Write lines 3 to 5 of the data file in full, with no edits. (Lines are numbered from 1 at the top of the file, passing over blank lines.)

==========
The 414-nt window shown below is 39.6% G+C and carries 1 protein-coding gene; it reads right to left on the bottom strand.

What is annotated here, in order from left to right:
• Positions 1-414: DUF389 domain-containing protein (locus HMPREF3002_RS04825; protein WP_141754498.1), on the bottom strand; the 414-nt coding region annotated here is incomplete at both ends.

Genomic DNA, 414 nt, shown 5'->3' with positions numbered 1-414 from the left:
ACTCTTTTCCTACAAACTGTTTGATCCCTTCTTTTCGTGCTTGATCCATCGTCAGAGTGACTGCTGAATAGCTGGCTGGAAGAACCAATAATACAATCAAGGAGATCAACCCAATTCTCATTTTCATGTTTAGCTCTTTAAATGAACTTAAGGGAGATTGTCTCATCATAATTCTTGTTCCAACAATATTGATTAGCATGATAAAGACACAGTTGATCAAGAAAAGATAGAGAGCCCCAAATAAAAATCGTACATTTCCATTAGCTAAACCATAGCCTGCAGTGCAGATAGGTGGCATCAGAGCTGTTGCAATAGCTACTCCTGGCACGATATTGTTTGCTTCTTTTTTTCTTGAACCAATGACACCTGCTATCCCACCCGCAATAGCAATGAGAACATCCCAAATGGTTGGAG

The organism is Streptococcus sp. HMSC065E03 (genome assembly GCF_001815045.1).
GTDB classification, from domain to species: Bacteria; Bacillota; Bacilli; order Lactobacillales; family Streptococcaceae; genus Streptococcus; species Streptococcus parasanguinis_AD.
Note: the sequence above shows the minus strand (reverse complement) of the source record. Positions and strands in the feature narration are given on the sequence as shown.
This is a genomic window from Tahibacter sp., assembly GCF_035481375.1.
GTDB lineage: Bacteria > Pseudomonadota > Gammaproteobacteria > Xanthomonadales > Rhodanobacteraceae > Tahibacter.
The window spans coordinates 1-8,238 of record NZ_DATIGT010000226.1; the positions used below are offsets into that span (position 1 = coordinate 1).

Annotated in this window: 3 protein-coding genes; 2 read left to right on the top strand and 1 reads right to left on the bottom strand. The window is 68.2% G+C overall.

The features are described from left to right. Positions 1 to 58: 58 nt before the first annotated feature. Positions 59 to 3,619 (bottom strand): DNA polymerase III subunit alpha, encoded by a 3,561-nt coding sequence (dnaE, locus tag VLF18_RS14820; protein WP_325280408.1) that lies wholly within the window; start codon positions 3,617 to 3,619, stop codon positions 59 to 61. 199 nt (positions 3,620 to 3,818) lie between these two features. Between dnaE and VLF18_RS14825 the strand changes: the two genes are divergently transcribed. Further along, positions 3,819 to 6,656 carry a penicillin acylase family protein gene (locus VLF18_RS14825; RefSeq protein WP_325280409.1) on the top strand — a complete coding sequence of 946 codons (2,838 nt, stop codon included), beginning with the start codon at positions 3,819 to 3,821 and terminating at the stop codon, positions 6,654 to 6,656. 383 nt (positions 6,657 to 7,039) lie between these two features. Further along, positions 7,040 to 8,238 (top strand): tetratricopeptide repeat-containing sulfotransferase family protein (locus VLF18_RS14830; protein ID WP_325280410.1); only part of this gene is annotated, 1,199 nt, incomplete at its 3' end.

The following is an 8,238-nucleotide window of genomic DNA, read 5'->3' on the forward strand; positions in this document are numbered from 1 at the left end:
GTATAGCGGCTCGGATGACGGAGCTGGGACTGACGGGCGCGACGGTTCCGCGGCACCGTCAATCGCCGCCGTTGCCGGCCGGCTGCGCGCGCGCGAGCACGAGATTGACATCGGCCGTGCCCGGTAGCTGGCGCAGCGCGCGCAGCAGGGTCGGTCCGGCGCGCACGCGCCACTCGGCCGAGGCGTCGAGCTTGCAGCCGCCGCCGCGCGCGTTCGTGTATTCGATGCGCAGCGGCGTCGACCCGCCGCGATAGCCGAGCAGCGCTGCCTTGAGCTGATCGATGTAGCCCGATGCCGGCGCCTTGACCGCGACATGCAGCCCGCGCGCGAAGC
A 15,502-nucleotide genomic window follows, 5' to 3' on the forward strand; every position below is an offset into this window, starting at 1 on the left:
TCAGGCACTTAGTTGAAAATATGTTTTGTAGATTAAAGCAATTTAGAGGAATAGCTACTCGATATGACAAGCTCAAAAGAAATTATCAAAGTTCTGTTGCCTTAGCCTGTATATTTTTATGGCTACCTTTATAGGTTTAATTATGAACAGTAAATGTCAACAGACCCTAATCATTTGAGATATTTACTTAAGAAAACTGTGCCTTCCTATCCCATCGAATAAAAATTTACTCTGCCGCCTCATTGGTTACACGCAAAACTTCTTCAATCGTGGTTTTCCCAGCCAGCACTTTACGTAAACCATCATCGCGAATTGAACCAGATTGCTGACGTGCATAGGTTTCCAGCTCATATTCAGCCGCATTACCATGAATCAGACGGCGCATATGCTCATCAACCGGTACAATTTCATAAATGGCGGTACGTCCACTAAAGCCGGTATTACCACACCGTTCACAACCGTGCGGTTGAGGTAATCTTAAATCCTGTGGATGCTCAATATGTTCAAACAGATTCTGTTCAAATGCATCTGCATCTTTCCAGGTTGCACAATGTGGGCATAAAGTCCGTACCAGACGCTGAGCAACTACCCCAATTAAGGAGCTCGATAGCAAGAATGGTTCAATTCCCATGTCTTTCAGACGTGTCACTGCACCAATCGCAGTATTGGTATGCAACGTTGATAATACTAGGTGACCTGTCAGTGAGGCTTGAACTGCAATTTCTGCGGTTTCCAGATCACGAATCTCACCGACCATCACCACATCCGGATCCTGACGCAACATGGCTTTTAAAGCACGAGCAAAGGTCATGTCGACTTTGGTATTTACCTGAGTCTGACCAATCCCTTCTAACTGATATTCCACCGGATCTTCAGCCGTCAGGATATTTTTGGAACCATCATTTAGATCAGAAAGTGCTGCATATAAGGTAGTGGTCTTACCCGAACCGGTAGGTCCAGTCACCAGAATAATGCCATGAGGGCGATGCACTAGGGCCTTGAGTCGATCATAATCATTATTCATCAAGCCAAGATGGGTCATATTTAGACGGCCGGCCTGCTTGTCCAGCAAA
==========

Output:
• Positions 1-414: DUF389 domain-containing protein (locus HMPREF3002_RS04825; protein WP_141754498.1), on the bottom strand; the 414-nt coding region annotated here is incomplete at both ends.

Genomic DNA, 414 nt, shown 5'->3' with positions numbered 1-414 from the left:
ACTCTTTTCCTACAAACTGTTTGATCCCTTCTTTTCGTGCTTGATCCATCGTCAGAGTGACTGCTGAATAGCTGGCTGGAAGAACCAATAATACAATCAAGGAGATCAACCCAATTCTCATTTTCATGTTTAGCTCTTTAAATGAACTTAAGGGAGATTGTCTCATCATAATTCTTGTTCCAACAATATTGATTAGCATGATAAAGACACAGTTGATCAAGAAAAGATAGAGAGCCCCAAATAAAAATCGTACATTTCCATTAGCTAAACCATAGCCTGCAGTGCAGATAGGTGGCATCAGAGCTGTTGCAATAGCTACTCCTGGCACGATATTGTTTGCTTCTTTTTTTCTTGAACCAATGACACCTGCTATCCCACCCGCAATAGCAATGAGAACATCCCAAATGGTTGGAG